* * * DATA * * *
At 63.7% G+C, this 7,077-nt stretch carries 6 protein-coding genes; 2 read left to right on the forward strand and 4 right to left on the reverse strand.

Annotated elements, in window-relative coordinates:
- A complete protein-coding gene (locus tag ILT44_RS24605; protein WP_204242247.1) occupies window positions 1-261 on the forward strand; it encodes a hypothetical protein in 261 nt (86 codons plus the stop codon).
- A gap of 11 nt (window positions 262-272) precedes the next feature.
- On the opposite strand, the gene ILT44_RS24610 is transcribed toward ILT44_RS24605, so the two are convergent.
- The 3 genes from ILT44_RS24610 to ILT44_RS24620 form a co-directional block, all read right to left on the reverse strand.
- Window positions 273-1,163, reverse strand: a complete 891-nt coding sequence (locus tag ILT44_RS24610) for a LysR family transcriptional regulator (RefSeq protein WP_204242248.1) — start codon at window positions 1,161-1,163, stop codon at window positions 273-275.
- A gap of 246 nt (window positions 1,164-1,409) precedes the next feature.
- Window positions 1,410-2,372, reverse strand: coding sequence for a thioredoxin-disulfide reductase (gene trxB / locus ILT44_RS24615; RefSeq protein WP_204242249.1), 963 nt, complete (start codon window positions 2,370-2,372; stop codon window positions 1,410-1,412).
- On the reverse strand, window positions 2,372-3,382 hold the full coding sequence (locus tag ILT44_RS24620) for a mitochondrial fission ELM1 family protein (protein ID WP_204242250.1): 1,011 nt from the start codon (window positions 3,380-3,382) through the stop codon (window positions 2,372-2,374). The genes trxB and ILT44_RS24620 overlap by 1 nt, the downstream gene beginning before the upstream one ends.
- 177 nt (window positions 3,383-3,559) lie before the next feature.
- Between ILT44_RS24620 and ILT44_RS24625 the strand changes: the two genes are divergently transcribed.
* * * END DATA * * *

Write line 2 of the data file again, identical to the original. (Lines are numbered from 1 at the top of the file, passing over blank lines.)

Annotated elements, in window-relative coordinates: